Who Invented Sous Vide?

You have probably either started your sous vide journey or are about to embark it. When I started my sous vide journey several questions came to my mind. What does sous vide mean? Who invented sous vide? Where did sous sous vide start? And so on. As I have spent quite some time digging into the history of sous vide, I thought it would be nice of me to share this knowledge with whom ever may stumble upon this article.

Who Invented Sous Vide?

This article is some of the knowledge I have collected on sous vide. Small pieces of knowledge that will act as a great conversation piece during a dinner, where you will be serving food prepared sous vide.

In my experience, whenever I serve anything sous vide, my guests often ask many questions around sous vide. What does sous vide mean, where does it come from, what is the technique and so fourth. I hope the following content will help answer some of these questions.

What Does Sous Vide Mean?

Sous vide is french and comes from the words sous (under) and vide (empty). Once we put them together the translation becomes “under vacuum”. Therefore the literal translation for sous vide from French to English is “under vacuum”.

Sous vide is also sometimes referenced to as low temperature long time cooking. Simplistically said, sous vide or low temperature long time cooking is a method of cooking where food is cooked in a water bath usually while placed in a plastic bag, vacuum bag or glass jar. The food is often cooked this way over longer periods of time at a precise temperature. This is radically different compared to traditional cooking.

If for example we take the cooking of a steak as an example. If I were to cook this traditionally, I would heat up my skillet, cook it for a couple of minutes on each side, baste it with some butter, put it to rest and serve. This whole process probably takes 15-30 mins.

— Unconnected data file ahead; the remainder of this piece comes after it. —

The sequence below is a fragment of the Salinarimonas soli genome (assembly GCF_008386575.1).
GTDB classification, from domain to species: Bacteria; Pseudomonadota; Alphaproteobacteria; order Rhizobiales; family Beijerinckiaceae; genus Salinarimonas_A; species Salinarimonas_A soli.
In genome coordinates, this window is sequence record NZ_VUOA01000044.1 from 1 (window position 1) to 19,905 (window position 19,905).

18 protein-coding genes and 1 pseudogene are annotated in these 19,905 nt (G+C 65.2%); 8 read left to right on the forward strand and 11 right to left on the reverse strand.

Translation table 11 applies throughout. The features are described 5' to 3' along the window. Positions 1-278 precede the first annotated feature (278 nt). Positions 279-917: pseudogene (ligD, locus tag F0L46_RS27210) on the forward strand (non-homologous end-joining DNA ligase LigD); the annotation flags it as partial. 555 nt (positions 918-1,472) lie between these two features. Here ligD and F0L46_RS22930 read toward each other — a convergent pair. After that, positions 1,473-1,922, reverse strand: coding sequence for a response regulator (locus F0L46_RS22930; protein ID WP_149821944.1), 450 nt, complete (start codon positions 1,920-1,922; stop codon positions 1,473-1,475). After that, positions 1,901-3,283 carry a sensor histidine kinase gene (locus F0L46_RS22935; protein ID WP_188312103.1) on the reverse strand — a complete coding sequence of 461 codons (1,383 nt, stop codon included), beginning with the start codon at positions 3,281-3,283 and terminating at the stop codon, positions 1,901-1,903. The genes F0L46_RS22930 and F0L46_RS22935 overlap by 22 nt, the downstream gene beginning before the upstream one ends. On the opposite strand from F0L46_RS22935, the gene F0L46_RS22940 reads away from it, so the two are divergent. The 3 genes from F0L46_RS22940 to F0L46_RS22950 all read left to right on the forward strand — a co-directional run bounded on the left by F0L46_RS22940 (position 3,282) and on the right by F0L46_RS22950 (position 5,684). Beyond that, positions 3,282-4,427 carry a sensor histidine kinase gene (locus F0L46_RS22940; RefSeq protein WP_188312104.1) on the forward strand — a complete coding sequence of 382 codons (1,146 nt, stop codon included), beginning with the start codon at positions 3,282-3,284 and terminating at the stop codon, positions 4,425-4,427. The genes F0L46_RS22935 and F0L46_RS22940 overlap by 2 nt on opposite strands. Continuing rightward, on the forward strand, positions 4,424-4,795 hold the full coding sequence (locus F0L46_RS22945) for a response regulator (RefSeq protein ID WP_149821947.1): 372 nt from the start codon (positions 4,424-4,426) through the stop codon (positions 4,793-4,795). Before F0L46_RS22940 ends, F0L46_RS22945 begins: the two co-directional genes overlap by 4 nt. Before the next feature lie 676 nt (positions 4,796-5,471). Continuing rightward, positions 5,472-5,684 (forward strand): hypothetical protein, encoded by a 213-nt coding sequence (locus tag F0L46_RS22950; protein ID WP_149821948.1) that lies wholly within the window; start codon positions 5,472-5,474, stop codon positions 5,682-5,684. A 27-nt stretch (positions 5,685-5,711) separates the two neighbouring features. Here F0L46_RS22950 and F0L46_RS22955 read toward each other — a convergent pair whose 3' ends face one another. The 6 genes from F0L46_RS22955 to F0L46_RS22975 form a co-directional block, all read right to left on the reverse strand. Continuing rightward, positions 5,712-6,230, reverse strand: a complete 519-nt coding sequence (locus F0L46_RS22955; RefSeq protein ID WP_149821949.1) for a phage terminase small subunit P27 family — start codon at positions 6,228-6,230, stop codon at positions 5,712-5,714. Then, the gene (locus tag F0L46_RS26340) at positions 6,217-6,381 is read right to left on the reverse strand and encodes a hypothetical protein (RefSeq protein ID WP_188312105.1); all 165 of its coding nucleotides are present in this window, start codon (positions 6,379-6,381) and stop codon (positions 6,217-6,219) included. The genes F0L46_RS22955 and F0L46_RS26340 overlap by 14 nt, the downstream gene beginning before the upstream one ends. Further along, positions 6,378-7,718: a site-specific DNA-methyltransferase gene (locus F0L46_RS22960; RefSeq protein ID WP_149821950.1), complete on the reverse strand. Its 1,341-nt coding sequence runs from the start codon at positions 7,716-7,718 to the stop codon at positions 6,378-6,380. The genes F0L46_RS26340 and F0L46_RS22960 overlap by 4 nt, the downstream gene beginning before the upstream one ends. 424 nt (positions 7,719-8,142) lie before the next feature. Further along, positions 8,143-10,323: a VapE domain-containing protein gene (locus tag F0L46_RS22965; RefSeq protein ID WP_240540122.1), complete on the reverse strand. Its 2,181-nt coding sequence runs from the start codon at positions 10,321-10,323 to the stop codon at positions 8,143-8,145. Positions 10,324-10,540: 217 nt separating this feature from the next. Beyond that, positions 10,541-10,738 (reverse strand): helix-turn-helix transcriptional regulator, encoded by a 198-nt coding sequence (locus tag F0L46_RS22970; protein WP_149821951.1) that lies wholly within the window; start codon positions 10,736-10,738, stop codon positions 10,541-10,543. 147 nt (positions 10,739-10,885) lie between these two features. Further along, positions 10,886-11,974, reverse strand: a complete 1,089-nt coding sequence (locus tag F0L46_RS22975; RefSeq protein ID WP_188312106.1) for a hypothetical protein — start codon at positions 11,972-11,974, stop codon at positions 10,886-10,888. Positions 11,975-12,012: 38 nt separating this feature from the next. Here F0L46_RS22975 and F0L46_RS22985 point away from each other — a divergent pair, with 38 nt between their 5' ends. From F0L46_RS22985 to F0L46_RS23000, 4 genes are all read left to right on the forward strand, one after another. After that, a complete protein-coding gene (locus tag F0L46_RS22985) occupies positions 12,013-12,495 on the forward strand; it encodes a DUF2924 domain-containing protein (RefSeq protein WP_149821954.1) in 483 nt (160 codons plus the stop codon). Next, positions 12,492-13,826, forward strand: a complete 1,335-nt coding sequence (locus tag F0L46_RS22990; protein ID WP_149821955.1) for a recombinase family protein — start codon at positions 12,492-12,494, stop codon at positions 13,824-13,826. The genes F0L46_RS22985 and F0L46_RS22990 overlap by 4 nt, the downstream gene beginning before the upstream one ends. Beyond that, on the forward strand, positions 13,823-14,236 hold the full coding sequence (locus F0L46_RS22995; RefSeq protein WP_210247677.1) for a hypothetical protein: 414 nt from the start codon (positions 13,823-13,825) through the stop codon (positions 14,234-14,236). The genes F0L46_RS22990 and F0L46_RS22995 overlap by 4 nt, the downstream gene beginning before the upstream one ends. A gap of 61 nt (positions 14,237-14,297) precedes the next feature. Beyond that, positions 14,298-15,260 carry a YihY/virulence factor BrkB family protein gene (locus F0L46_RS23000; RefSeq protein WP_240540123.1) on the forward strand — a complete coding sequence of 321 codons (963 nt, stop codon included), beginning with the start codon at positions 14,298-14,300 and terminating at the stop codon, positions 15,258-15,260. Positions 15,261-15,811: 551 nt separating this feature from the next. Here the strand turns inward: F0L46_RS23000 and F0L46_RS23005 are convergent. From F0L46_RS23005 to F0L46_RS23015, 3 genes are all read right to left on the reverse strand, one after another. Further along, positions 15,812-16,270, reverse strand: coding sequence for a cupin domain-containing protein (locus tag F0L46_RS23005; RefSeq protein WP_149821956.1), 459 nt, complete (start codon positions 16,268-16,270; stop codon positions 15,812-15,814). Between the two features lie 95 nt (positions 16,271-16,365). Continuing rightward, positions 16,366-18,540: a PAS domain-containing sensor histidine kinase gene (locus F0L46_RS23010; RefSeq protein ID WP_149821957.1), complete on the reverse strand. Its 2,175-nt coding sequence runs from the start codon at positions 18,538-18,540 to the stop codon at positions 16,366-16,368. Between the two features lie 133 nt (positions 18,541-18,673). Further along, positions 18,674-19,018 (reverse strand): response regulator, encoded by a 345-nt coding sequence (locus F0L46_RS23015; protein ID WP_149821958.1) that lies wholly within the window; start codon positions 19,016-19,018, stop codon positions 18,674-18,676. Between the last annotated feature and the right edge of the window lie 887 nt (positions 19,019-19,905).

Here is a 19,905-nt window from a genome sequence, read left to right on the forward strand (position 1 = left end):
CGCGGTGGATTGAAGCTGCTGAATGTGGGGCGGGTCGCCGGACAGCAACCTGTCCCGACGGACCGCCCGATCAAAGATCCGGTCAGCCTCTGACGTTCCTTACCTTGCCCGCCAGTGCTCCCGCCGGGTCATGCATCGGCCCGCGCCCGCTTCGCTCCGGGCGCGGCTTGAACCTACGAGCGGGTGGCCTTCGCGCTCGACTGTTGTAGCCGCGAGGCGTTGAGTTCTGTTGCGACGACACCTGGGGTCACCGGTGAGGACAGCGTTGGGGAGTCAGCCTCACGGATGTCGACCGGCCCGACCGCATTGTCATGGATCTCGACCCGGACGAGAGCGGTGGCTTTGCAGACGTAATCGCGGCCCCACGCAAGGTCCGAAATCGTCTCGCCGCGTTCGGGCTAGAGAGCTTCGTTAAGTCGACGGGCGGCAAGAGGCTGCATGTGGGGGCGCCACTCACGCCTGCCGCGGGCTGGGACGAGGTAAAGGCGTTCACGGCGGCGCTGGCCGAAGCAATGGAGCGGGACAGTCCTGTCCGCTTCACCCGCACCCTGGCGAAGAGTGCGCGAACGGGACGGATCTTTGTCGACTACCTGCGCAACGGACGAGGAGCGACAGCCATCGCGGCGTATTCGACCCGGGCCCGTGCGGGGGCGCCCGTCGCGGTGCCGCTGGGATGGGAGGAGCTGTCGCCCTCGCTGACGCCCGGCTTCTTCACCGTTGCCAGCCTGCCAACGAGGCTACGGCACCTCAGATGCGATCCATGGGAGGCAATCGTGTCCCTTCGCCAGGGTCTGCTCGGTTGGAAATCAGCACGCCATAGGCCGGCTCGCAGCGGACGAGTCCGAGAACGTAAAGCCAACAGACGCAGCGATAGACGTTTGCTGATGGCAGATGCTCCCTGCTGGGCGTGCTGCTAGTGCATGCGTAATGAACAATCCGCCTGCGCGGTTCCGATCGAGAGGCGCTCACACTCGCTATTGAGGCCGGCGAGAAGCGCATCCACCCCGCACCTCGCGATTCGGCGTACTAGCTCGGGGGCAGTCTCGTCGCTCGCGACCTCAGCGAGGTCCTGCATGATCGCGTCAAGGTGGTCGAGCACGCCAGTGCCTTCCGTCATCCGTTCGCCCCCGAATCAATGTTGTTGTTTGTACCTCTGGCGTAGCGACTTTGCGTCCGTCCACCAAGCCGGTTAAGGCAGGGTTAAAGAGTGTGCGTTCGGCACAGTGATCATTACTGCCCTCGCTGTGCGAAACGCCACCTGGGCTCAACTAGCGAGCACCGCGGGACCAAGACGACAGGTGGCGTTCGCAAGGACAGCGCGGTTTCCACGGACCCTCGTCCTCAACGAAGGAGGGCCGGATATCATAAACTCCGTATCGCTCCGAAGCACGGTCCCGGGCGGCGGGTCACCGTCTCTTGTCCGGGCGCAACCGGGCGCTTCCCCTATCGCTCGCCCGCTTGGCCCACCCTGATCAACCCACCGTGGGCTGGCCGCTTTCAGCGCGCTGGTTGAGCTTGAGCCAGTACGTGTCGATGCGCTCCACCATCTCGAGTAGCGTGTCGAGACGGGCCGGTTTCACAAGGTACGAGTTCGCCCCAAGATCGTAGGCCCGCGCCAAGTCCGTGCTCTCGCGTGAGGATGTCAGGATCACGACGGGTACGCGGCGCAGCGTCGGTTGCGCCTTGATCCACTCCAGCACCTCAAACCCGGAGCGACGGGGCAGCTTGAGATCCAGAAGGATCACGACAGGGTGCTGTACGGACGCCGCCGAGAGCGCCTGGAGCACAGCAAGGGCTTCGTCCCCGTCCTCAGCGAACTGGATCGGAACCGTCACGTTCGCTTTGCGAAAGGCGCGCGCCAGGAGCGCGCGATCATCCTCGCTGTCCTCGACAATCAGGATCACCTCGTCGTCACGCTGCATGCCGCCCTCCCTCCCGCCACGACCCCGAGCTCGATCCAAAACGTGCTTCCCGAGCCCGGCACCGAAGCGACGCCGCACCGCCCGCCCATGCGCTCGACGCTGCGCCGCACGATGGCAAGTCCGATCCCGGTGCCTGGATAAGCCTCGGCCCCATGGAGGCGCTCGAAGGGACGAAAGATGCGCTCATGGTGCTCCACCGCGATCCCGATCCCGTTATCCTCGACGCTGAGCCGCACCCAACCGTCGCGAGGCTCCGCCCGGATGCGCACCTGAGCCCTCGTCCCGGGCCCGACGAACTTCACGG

If, on the other hand, we cook this sous vide we would start with prepping our meat, vacuum the meat (or use a Ziploc bag), place it in a water bath in a container and leave it in there at my specified temperature (129°F (54°C) for medium rare) for an extended period of time. Once the meat has cooked in the water bath for my desired period of time I would take it out. Wipe off any excess water or liquid and cook it hard and fast on my skillet to brown the meat.

Who Invented Sous Vide?

Benjamin Thompson, Count Rumford was the first to describe the art of cooking under low temperature. All though from reading his memories about how he first encountered this, it does seem like he merely stumbled upon this. More so than actually did it with purpose. In 1977 he wrote about his new discovery in an essay:

It was neither boiled, nor roasted, nor baked. Its taste seemed to indicate the manner in which it had been prepared: that the gentle heat to which it had for so long a time been exposed, had by degrees loosened the cohesion of its fibres, and concocted its juices, without driving off their fine and more volatile parts, and without washing away or burning and rendering rancid and empyrumatic its oils.

Benjamin Thompson, Count Rumford

For a more in depth (and hilarious) interpretation of Count Rumfords essay I encourage you to have a look at this blog post by Medellitin.

Where Count Rumford is our first description of cooking under low temperature, the first encounter of cooking food under pressure is during the mid-1960s. Here a group of American and French engineers, as a means to preserve food, used pressure to create an industrial food preservation method. This was done at the Cryovac Division of the W.R. Grace Company. By wrapping the food in plastic films and vacuum packing they were able provide longer shelf life due to the seal and pasteurization that occurred.